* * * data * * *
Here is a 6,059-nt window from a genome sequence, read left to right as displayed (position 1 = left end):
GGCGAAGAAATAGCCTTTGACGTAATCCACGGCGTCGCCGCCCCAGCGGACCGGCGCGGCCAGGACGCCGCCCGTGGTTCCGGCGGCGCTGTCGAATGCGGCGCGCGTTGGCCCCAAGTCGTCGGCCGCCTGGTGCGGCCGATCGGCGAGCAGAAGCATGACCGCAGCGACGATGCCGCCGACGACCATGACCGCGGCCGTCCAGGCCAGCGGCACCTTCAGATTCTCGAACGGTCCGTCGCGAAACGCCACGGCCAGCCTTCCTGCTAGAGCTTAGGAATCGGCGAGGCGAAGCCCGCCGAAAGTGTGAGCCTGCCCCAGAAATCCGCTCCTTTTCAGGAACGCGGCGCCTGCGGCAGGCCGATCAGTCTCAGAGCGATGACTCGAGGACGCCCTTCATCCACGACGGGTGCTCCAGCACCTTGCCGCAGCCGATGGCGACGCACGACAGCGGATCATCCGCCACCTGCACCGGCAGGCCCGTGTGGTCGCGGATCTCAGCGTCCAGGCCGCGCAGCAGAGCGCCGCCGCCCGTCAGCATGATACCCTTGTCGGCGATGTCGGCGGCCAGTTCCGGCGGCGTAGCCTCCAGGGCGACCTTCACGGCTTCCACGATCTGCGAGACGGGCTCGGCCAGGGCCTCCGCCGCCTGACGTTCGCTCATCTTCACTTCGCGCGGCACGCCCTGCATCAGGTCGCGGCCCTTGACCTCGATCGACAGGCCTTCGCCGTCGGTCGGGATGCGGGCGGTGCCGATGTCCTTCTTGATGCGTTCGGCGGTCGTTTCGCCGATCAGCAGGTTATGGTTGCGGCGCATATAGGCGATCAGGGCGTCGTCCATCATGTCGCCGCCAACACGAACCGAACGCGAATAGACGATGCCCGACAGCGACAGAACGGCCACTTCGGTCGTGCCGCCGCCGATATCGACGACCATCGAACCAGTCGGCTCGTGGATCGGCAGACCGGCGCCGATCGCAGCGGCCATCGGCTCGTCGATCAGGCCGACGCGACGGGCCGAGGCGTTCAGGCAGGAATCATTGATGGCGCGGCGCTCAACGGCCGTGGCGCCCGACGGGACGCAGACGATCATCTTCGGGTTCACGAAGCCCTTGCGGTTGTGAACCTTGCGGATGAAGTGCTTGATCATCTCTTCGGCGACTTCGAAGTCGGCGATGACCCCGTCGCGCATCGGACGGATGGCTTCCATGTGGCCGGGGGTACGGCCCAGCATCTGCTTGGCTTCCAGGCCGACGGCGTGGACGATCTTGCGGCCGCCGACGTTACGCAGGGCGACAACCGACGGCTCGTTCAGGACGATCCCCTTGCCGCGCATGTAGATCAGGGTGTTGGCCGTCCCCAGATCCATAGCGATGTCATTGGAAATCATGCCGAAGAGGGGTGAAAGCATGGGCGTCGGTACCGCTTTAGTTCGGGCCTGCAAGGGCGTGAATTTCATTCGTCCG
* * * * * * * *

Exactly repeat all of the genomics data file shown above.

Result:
Here is a 6,059-nt window from a genome sequence, read left to right as displayed (position 1 = left end):
GGCGAAGAAATAGCCTTTGACGTAATCCACGGCGTCGCCGCCCCAGCGGACCGGCGCGGCCAGGACGCCGCCCGTGGTTCCGGCGGCGCTGTCGAATGCGGCGCGCGTTGGCCCCAAGTCGTCGGCCGCCTGGTGCGGCCGATCGGCGAGCAGAAGCATGACCGCAGCGACGATGCCGCCGACGACCATGACCGCGGCCGTCCAGGCCAGCGGCACCTTCAGATTCTCGAACGGTCCGTCGCGAAACGCCACGGCCAGCCTTCCTGCTAGAGCTTAGGAATCGGCGAGGCGAAGCCCGCCGAAAGTGTGAGCCTGCCCCAGAAATCCGCTCCTTTTCAGGAACGCGGCGCCTGCGGCAGGCCGATCAGTCTCAGAGCGATGACTCGAGGACGCCCTTCATCCACGACGGGTGCTCCAGCACCTTGCCGCAGCCGATGGCGACGCACGACAGCGGATCATCCGCCACCTGCACCGGCAGGCCCGTGTGGTCGCGGATCTCAGCGTCCAGGCCGCGCAGCAGAGCGCCGCCGCCCGTCAGCATGATACCCTTGTCGGCGATGTCGGCGGCCAGTTCCGGCGGCGTAGCCTCCAGGGCGACCTTCACGGCTTCCACGATCTGCGAGACGGGCTCGGCCAGGGCCTCCGCCGCCTGACGTTCGCTCATCTTCACTTCGCGCGGCACGCCCTGCATCAGGTCGCGGCCCTTGACCTCGATCGACAGGCCTTCGCCGTCGGTCGGGATGCGGGCGGTGCCGATGTCCTTCTTGATGCGTTCGGCGGTCGTTTCGCCGATCAGCAGGTTATGGTTGCGGCGCATATAGGCGATCAGGGCGTCGTCCATCATGTCGCCGCCAACACGAACCGAACGCGAATAGACGATGCCCGACAGCGACAGAACGGCCACTTCGGTCGTGCCGCCGCCGATATCGACGACCATCGAACCAGTCGGCTCGTGGATCGGCAGACCGGCGCCGATCGCAGCGGCCATCGGCTCGTCGATCAGGCCGACGCGACGGGCCGAGGCGTTCAGGCAGGAATCATTGATGGCGCGGCGCTCAACGGCCGTGGCGCCCGACGGGACGCAGACGATCATCTTCGGGTTCACGAAGCCCTTGCGGTTGTGAACCTTGCGGATGAAGTGCTTGATCATCTCTTCGGCGACTTCGAAGTCGGCGATGACCCCGTCGCGCATCGGACGGATGGCTTCCATGTGGCCGGGGGTACGGCCCAGCATCTGCTTGGCTTCCAGGCCGACGGCGTGGACGATCTTGCGGCCGCCGACGTTACGCAGGGCGACAACCGACGGCTCGTTCAGGACGATCCCCTTGCCGCGCATGTAGATCAGGGTGTTGGCCGTCCCCAGATCCATAGCGATGTCATTGGAAATCATGCCGAAGAGGGGTGAAAGCATGGGCGTCGGTACCGCTTTAGTTCGGGCCTGCAAGGGCGTGAATTTCATTCGTCCG